About Ulcerative Colitis
Ulcerative colitis is a form of inflammatory bowel disease (IBD) that produces inflammation and ulcers along the inside of the colon. The inflammation can interfere with the normal function of the colon, often causing cramping, bloating, diarrhea, bleeding, fatigue, weight loss and frequent bowel movements, which may also strongly affect quality of life. According to the Crohn’s & Colitis Foundation of America, IBD affects an estimated 1.4 million Americans.
Ulcerative colitis is a chronic relapsing-remitting illness for which there is no known cure, but with appropriate treatment patients can manage their symptoms. However, it is estimated that up to 30% of patients with mild or moderate ulcerative colitis require add-on therapy to aminosalicylate (5-ASA) drugs. Patients refractive to treatment with 5-ASA drugs typically receive a course of an oral, systemically absorbed corticosteroid, the success of which may be limited by significant side effects. For moderate to severe cases of ulcerative colitis, immunosuppressant drugs or biologic drugs may be prescribed. If the condition does not respond to pharmaceutical therapy and the symptoms are severe, the patient may be referred for surgery.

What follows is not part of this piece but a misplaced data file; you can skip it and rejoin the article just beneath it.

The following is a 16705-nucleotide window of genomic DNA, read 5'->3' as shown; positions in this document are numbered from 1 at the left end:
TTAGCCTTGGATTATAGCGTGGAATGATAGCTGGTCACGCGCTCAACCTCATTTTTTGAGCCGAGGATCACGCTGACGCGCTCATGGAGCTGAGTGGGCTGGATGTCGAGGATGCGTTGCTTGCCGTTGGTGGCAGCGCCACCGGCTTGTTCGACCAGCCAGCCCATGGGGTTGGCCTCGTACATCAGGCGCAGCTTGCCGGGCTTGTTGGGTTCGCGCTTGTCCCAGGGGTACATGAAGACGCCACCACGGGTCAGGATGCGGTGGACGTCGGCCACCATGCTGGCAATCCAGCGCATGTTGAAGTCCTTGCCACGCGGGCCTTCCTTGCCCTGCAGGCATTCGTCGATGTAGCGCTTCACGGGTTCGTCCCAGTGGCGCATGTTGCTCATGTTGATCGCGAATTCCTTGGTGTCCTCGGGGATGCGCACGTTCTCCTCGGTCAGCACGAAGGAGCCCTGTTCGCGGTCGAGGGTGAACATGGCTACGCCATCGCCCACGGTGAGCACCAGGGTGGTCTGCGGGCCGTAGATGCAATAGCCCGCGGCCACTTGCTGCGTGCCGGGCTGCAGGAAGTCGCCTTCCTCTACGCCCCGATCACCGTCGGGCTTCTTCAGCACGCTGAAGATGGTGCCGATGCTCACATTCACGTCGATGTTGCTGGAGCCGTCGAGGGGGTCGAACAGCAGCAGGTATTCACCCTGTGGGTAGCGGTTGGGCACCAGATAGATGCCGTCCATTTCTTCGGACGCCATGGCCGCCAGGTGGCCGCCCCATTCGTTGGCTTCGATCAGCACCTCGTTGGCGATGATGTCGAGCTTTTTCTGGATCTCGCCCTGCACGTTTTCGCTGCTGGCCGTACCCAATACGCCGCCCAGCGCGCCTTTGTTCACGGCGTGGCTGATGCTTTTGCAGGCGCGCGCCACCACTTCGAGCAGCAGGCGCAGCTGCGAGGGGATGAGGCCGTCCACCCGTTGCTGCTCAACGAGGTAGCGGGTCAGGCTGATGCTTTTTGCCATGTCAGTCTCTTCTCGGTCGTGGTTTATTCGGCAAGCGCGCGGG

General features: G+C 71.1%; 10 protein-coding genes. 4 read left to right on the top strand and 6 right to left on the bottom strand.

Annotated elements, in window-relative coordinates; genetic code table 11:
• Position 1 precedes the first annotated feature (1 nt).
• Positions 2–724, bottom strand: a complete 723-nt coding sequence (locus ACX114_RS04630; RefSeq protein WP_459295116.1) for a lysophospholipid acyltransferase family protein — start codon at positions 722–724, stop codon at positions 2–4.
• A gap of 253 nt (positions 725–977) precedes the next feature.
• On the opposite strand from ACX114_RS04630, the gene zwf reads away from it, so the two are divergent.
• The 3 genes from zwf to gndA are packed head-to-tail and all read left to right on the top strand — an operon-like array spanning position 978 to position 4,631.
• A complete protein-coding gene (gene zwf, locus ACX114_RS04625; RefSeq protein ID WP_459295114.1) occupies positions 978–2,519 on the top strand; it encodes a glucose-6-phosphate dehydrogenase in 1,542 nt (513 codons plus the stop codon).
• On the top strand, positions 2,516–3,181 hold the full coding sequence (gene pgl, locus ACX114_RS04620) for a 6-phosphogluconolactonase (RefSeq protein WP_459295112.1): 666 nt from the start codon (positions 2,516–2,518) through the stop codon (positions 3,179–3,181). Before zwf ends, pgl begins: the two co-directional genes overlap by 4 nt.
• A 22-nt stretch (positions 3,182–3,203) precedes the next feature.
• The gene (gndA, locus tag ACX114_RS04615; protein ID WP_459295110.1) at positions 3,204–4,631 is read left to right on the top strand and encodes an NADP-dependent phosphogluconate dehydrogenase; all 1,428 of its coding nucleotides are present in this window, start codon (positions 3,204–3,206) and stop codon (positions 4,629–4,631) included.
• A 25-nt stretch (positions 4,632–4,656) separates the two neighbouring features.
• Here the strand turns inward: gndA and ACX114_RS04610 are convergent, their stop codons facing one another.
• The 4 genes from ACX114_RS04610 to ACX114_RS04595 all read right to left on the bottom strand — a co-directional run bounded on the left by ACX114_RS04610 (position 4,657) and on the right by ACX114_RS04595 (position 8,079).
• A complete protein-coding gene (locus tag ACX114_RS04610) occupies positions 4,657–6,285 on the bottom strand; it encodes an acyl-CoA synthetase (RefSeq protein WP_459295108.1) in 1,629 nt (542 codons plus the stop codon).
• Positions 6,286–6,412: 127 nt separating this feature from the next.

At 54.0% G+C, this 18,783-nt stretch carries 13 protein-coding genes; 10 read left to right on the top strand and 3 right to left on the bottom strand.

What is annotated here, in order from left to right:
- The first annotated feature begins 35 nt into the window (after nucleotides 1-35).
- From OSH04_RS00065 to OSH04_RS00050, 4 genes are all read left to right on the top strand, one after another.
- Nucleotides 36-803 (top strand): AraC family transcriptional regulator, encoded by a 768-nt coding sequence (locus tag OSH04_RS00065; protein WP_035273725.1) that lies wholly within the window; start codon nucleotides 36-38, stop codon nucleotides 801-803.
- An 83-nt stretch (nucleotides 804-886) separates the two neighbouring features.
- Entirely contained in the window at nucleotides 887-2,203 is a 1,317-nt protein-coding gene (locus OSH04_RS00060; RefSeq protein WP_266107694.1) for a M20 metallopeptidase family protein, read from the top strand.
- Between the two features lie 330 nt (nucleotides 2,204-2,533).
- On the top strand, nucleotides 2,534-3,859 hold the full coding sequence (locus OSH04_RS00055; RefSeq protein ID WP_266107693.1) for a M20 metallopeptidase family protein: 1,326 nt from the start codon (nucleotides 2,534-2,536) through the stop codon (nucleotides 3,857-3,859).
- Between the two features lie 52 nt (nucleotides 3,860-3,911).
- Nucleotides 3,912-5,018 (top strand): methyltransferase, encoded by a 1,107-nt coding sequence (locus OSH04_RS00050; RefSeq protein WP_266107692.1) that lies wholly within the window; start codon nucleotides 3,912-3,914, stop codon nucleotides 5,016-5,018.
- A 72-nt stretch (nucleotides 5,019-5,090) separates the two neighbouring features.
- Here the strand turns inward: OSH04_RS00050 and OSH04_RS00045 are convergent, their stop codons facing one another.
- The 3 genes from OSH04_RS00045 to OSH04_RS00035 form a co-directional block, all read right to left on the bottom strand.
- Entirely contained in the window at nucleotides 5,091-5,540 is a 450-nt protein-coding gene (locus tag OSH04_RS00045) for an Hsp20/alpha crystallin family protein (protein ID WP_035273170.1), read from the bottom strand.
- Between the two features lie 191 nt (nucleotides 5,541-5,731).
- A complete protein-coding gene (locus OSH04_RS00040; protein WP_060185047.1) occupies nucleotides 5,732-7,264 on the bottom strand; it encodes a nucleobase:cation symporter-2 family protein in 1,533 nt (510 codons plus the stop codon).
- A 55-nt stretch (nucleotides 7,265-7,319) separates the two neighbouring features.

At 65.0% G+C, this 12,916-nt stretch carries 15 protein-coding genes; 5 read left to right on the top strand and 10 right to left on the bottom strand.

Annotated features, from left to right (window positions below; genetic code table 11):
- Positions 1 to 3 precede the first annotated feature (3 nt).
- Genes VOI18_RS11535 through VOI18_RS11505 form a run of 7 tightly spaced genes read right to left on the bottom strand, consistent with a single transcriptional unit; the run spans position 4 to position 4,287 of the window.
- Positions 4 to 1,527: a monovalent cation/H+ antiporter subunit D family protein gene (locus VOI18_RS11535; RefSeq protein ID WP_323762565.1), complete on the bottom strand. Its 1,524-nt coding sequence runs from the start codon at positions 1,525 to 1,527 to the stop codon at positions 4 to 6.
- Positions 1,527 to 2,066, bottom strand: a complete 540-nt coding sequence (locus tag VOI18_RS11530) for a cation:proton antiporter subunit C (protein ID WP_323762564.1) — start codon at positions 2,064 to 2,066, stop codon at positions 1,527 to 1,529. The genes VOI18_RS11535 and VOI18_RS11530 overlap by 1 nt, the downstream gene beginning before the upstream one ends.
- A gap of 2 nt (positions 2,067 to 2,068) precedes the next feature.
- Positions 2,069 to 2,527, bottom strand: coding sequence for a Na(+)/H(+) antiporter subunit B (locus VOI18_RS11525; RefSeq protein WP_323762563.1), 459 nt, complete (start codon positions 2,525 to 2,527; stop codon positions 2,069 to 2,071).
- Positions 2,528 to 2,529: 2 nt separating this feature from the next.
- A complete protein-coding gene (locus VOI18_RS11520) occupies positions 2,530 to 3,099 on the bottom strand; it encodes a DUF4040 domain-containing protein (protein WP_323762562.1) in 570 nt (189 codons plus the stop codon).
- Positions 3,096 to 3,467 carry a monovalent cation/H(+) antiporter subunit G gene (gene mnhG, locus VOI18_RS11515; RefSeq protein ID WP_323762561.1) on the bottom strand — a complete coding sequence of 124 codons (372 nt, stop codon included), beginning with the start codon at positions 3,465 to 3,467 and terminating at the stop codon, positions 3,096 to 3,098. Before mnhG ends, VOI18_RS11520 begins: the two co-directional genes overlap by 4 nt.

weneedideas.ca May 18, 2012 – Santarus, Inc. (NASDAQ: SNTS) today announced that safety and efficacy data from a Phase III, double-blind, multicenter, placebo-controlled 12 month extended use study with the investigational drug UCERIS™ (budesonide) 6 mg tablets (previously referred to as budesonide MMX®) will be featured in four poster presentations at the Digestive Disease Week (DDW®) Meeting being held at the San Diego Convention Center on May 19 – 22, 2012.
A total of 123 patients were enrolled in the extended use study, which was undertaken to evaluate the long-term safety and tolerability of UCERIS 6 mg. The extended use study also explored the efficacy of UCERIS 6 mg in the maintenance of remission of ulcerative colitis compared to placebo, but the study was not powered to show statistical significance.